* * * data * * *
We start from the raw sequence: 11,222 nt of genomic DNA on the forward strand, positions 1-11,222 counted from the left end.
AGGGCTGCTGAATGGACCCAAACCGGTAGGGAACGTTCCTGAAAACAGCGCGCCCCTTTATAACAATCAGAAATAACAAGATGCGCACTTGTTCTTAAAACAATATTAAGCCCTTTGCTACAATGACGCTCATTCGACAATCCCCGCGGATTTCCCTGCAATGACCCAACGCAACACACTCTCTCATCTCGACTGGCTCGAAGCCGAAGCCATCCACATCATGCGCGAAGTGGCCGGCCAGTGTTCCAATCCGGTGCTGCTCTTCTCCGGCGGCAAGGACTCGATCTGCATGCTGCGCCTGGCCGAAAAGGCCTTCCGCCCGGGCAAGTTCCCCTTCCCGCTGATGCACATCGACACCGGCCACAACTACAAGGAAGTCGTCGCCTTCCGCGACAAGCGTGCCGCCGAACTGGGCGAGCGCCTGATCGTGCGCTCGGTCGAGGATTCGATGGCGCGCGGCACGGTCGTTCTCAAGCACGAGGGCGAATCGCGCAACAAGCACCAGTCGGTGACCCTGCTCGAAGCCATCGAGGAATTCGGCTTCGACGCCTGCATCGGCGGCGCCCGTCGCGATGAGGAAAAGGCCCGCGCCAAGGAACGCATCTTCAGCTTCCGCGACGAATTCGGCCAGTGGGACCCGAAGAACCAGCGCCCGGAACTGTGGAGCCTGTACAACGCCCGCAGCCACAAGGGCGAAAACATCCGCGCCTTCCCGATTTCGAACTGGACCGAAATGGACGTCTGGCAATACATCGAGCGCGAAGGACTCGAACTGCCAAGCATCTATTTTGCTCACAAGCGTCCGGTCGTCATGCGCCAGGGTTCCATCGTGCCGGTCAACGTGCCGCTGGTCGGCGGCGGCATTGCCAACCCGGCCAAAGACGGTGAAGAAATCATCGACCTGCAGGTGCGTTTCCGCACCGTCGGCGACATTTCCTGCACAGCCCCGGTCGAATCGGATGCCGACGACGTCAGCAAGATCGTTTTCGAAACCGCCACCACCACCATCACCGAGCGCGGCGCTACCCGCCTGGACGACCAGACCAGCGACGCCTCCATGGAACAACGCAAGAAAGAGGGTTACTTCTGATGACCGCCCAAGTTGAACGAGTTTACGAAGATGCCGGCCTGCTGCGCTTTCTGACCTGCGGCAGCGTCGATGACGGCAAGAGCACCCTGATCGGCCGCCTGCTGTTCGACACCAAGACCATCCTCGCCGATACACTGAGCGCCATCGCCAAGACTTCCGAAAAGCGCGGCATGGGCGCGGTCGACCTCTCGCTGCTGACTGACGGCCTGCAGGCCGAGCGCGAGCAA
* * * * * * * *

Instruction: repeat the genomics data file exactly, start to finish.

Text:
We start from the raw sequence: 11,222 nt of genomic DNA on the forward strand, positions 1-11,222 counted from the left end.
AGGGCTGCTGAATGGACCCAAACCGGTAGGGAACGTTCCTGAAAACAGCGCGCCCCTTTATAACAATCAGAAATAACAAGATGCGCACTTGTTCTTAAAACAATATTAAGCCCTTTGCTACAATGACGCTCATTCGACAATCCCCGCGGATTTCCCTGCAATGACCCAACGCAACACACTCTCTCATCTCGACTGGCTCGAAGCCGAAGCCATCCACATCATGCGCGAAGTGGCCGGCCAGTGTTCCAATCCGGTGCTGCTCTTCTCCGGCGGCAAGGACTCGATCTGCATGCTGCGCCTGGCCGAAAAGGCCTTCCGCCCGGGCAAGTTCCCCTTCCCGCTGATGCACATCGACACCGGCCACAACTACAAGGAAGTCGTCGCCTTCCGCGACAAGCGTGCCGCCGAACTGGGCGAGCGCCTGATCGTGCGCTCGGTCGAGGATTCGATGGCGCGCGGCACGGTCGTTCTCAAGCACGAGGGCGAATCGCGCAACAAGCACCAGTCGGTGACCCTGCTCGAAGCCATCGAGGAATTCGGCTTCGACGCCTGCATCGGCGGCGCCCGTCGCGATGAGGAAAAGGCCCGCGCCAAGGAACGCATCTTCAGCTTCCGCGACGAATTCGGCCAGTGGGACCCGAAGAACCAGCGCCCGGAACTGTGGAGCCTGTACAACGCCCGCAGCCACAAGGGCGAAAACATCCGCGCCTTCCCGATTTCGAACTGGACCGAAATGGACGTCTGGCAATACATCGAGCGCGAAGGACTCGAACTGCCAAGCATCTATTTTGCTCACAAGCGTCCGGTCGTCATGCGCCAGGGTTCCATCGTGCCGGTCAACGTGCCGCTGGTCGGCGGCGGCATTGCCAACCCGGCCAAAGACGGTGAAGAAATCATCGACCTGCAGGTGCGTTTCCGCACCGTCGGCGACATTTCCTGCACAGCCCCGGTCGAATCGGATGCCGACGACGTCAGCAAGATCGTTTTCGAAACCGCCACCACCACCATCACCGAGCGCGGCGCTACCCGCCTGGACGACCAGACCAGCGACGCCTCCATGGAACAACGCAAGAAAGAGGGTTACTTCTGATGACCGCCCAAGTTGAACGAGTTTACGAAGATGCCGGCCTGCTGCGCTTTCTGACCTGCGGCAGCGTCGATGACGGCAAGAGCACCCTGATCGGCCGCCTGCTGTTCGACACCAAGACCATCCTCGCCGATACACTGAGCGCCATCGCCAAGACTTCCGAAAAGCGCGGCATGGGCGCGGTCGACCTCTCGCTGCTGACTGACGGCCTGCAGGCCGAGCGCGAGCAA